Personal R Packages

We encourage users to maintain their own R packages. This ensures that the user has no discontinuity in their workflow waiting for packages to be installed and packages work with the user’s chosen, loaded R module. R packages are built specifically to a version of R and may not work properly if a different version of R is loaded. O2’s LMOD “module” feature allows users to quickly and easily switch between R versions.

Table of Contents

General Commands





module spider R

shows the version of R installed on O2

module spider R/<version>

shows if other module(s) needs to be loaded to use R (e.g., gcc/9.2.0)

module load gcc/9.2.0 R/4.1.2

loads an individual module (i.e., R/4.1.2)

module unload R/4.1.2

unloads an individual module (i.e., R/4.1.2)

which R

shows the current version of R loaded

> installed.packages()

From R, shows

Setting up a Personal R Library

This sets up an environment to store R packages locally. From R, all packages will be installed and saved to this R Personal Library by default. It is recommended to use a separate R library for each version of R selected (e.g., 3.6.1, 4.1.1, etc.). Multiple members of a group can share an R library saved in a group-accessible location by following the echo ... and export ... commands.

In O2 bash (hardcoded):

This approach is ideal for researchers using mainly a single R version and sharing the R Personal Library with other lab members.

mkdir -p ~/R-<version_selected>/library echo 'R_LIBS_USER="~/R-<version_selected>/library"' > $HOME/.Renviron export R_LIBS_USER="~/R-<version_selected>"


In O2 bash (non-hardcoded alternative):

This alternative approach is ideal for researchers working concurrently with more than one R version or switching often among R versions. In this approach, the R Personal Library is automatically set based on the R module loaded.

echo 'R_LIBS_USER="~/R/%p-library/%V"' > $HOME/.Renviron

Note: %V expands to Major.Minor.PatchLevel, while %p expands to the platform for which R was built. We recommend using %V to account for the PatchLevel and avoid issues with different gcc versions.

Starting R Interactively

R must be run in a compute node rather than a login node. To start an interactive session in a compute node, you need to specify the resources (i.e., walltime, cpus, and memory) via the $ srun command and specify interactive as the partition. For example:

# 1. Start an interactive job (resources: 1 hour, 5GB of memory, and 1 cpu) mfk8@login01:~$ srun --pty -p interactive -t 0-1:00 --mem 5G -c 1 bash # 2. Load R/4.1.2 mfk8@compute-a-16-163:~$ module load gcc/9.2.0 R/4.1.2 # 3. Start R mfk8@compute-a-16-163:~$ R > #notice how the prompt changes.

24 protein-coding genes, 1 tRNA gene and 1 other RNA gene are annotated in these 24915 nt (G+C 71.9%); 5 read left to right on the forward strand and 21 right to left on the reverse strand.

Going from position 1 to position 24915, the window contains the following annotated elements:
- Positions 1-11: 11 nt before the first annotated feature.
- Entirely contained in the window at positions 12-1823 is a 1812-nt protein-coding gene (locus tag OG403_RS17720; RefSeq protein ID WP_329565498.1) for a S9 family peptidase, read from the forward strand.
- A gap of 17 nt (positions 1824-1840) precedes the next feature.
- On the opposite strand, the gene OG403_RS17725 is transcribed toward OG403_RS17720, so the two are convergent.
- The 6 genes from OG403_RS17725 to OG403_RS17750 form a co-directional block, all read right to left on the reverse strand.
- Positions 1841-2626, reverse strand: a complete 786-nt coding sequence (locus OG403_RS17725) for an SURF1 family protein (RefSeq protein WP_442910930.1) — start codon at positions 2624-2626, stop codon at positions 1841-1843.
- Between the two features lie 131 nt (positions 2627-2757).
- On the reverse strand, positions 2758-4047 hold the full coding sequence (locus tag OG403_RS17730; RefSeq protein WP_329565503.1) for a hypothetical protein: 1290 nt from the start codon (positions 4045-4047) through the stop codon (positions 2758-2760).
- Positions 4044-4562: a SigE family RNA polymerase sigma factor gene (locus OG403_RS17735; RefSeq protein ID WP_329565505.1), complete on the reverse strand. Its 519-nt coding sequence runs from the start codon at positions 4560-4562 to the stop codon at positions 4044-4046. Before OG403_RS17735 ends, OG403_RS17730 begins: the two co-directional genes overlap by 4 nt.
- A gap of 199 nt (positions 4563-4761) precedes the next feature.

R does not implicitly use multiple core unless the code is parallelized. For researchers using the R package doParallel, please check

Installing Packages Using Bioconductor

The Bioconductor repository host a wide range of bio-related packages. To install Bioconductor, please check the installation page on the Bioconductor website in case the method described below changes in the future.

Installing Packages Using CRAN

The command install.packages() searches CRAN by default and ask you to select a mirror, but a repository can be specified using this command:

User example:

A list of CRAN available packages is available at

Installing Packages from GitHub using Devtools

The R package devtools allow researchers to install software from GitHub repositories. First, you need to install devtools from the CRAN repo. Second, you need to load the R package using the library command. Lastly, you use the install_github() command to install R packages from GitHub. For example:

Installing Packages from a Local File

To install a package manually, place the compressed R package (usually is compressed as a tarball or zip file) inside your R Personal Library (e.g., ~/R-<version_selected>/library) and run the following command:

You can also install an R package via R CMD INSTALL <path-to-tarball>. However, this assumes all dependencies are already installed in your R Personal Library. For example:

Installing Packages with Special Requirements

We’ve created a Confluence page with step-by-step instructions to install some commonly used R packages (e.g., SF, monocle3, etc.) requiring a few [non-common] extra steps - Often, the extra steps involve installing a system library. To simplify the process, we have installed those system libraries as modules on O2.

Loading R packages

Once the package is installed, the library(<pkg_name>) can be used to load a package; for example: